Different CHP Technology Approaches
Combined heat and power (CHP) technology has been around for over one hundred years since Thomas Edison launched the first commercial power grid, The “Pearl Street Station”, in lower Manhattan in 1882. The offices of The New York Times, one of Edison’s earliest electricity customers, reported lighting provided by Pearl Street was “soft, mellow, and grateful to the eye.”
Combined heat and power systems offer many advantages including the ability to utilize the heat that is normally wasted when electricity is being generated. In fact, 65% of all of the energy that goes into generating electricity at your local utility is wasted. It literally goes “up the stack” in the form of waste heat.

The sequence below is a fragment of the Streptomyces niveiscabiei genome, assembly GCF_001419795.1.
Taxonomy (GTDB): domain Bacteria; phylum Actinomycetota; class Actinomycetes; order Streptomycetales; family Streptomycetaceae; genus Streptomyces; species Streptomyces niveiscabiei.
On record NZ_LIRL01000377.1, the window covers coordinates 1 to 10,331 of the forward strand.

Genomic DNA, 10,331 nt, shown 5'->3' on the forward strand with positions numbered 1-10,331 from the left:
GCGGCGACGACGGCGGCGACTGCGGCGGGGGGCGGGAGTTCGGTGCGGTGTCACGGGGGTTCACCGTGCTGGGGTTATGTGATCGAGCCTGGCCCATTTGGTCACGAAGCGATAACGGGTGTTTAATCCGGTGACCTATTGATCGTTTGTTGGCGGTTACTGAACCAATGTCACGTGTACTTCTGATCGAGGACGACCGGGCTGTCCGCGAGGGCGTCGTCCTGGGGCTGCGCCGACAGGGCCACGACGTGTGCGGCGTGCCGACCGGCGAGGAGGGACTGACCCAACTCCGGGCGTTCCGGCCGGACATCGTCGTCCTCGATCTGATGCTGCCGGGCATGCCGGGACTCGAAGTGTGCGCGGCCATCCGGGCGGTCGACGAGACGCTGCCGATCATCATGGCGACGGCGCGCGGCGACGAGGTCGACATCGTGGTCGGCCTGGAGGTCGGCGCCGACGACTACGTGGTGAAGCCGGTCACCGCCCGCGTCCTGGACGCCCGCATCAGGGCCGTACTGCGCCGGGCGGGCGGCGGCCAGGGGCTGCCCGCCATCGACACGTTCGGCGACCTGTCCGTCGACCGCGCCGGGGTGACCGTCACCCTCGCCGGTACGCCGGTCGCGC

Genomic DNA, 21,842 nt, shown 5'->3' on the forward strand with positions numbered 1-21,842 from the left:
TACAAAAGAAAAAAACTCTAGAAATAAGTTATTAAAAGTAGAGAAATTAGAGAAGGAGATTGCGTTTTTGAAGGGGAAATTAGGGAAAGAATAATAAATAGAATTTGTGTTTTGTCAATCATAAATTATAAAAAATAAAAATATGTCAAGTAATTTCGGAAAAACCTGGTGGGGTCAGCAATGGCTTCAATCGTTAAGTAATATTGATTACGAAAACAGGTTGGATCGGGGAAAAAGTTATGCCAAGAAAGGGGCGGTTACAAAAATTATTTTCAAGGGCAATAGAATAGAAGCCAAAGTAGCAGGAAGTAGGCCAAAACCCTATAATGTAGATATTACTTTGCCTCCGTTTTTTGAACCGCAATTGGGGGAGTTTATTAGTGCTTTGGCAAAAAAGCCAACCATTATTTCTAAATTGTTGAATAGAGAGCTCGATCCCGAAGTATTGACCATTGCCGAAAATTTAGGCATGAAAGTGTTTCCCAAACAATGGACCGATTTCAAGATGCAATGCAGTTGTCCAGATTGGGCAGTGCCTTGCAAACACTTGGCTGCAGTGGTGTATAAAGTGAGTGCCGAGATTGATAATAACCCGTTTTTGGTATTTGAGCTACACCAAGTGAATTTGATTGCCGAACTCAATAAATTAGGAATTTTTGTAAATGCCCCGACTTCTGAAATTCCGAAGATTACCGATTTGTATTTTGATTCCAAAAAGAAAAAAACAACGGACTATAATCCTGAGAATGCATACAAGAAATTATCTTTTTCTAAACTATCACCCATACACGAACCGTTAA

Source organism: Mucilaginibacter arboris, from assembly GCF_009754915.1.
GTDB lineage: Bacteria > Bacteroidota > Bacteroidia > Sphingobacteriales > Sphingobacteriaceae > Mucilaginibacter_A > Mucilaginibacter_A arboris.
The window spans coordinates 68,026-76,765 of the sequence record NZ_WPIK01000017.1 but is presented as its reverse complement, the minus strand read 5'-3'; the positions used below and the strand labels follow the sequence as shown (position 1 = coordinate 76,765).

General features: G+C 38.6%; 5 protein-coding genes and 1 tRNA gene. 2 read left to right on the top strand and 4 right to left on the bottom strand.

However, not all CHP is created equal. The majority of combined heat and power systems on the market today are still highly inefficient at approximately 75% efficiency. This means that at least twenty five percent of the energy being input into their systems is wasted. This leads to higher operating costs and increased emissions.
The main reason for this lack of efficiency is the technology being used is not capable of achieving a high level of “combustion efficiency”.